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hostility irrespective of moral or religious stance. The "fwr-group" is made up of synonyms of fwr ("wicked")

or terms focusing attention on some moral or religious stance which issues in enmity. Two other groups used by both these scholars are the "family and friendship group" whereby enemies are explicitly designated as either family or friends and the "animals group" which speaks of enemies with the metaphors or similes of animal figures. Ruppert adds a fifth category which he calls the "neutral group." This includes several words which are recognizable as enemy designations only by their appearance in contexts clearly treating of hostile figures. Otherwise, the members of this group may have nothing to do with enmity.2 Although these categories of enemy designations were developed in studies of the Psalms, they provide a relatively coherent structure for this examination of wisdom literature as well.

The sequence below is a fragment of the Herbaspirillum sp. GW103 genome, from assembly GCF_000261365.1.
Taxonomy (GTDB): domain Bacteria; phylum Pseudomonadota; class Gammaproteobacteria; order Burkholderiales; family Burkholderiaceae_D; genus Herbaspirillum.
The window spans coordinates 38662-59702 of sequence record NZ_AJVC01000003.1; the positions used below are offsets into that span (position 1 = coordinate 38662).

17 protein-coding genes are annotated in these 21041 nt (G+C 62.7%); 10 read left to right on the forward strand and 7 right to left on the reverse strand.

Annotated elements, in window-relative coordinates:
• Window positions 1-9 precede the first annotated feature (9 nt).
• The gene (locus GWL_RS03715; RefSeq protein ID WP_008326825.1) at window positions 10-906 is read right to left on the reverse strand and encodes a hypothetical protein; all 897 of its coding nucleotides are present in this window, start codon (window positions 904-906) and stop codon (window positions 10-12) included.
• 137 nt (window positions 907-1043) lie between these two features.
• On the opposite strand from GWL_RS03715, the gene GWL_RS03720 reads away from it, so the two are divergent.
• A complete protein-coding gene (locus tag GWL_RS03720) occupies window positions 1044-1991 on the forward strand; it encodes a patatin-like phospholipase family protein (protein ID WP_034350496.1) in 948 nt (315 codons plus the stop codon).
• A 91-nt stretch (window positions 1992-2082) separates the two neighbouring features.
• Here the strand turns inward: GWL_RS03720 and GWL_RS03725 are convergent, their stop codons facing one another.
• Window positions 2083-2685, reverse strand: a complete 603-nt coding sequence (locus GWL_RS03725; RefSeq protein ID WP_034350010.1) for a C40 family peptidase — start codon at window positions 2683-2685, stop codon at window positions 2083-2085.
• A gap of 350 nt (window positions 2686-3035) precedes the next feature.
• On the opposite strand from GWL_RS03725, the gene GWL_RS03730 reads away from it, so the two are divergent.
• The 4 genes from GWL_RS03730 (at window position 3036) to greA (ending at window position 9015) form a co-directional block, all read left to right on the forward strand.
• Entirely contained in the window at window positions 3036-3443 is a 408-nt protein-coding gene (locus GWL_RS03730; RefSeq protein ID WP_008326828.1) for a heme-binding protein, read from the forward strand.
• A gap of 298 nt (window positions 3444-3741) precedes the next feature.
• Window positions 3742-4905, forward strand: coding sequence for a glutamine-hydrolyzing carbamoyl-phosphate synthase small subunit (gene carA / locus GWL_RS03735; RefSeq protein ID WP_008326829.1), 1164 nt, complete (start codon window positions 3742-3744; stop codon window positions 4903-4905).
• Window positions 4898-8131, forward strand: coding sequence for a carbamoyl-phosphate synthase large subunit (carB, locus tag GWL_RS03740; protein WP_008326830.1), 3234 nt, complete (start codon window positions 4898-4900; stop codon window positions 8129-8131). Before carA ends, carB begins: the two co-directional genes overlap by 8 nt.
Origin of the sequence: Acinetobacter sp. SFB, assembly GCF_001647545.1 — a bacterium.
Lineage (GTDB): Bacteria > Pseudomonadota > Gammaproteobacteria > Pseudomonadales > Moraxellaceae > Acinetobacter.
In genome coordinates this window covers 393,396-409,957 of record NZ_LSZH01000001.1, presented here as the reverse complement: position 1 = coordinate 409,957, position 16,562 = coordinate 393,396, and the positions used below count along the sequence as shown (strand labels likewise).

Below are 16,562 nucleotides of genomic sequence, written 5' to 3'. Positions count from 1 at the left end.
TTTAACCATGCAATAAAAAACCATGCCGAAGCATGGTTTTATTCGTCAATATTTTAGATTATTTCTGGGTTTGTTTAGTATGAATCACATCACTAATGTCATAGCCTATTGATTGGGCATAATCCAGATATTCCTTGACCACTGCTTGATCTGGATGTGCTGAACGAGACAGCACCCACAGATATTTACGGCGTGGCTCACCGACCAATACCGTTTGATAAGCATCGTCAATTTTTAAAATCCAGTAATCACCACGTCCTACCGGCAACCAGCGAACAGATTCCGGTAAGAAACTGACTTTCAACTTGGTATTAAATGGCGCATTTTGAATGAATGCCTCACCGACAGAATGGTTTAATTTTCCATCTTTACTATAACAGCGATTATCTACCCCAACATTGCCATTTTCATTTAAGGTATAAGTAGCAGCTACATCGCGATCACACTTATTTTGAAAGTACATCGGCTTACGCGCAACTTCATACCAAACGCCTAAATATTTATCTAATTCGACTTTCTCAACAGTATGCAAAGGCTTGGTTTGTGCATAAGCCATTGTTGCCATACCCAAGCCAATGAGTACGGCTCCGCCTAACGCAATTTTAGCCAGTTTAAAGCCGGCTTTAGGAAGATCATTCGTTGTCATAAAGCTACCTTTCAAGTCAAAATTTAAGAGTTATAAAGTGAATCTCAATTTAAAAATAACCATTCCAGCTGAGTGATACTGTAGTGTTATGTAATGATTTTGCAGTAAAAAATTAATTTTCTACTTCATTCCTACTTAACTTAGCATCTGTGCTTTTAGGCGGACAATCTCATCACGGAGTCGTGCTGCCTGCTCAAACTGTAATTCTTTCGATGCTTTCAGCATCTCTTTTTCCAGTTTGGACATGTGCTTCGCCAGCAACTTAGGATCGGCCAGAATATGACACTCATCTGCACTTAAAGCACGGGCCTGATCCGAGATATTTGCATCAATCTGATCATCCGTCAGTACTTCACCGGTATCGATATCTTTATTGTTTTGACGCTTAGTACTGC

2 The problem of the enemies in the Psalter has a long history of study; it is now recognized that the enemies form an integral topic in certain forms of psalmody (cf. C. Westermann, "Struktur and Geschichte der Klage im Alten Testament," ZAW 66 [1954], 44-80). Hence, it is reasonable

to include such terms as Mdx, wyx and Mdx-ynb in

a study such as Ruppert's. In wisdom literature, however, there is no such recognition. Therefore, only such

"neutral" terms as, for example, rz and rw which may be more clearly related to enmity and which provide more pre- cision than would terms such as wyx have been included.


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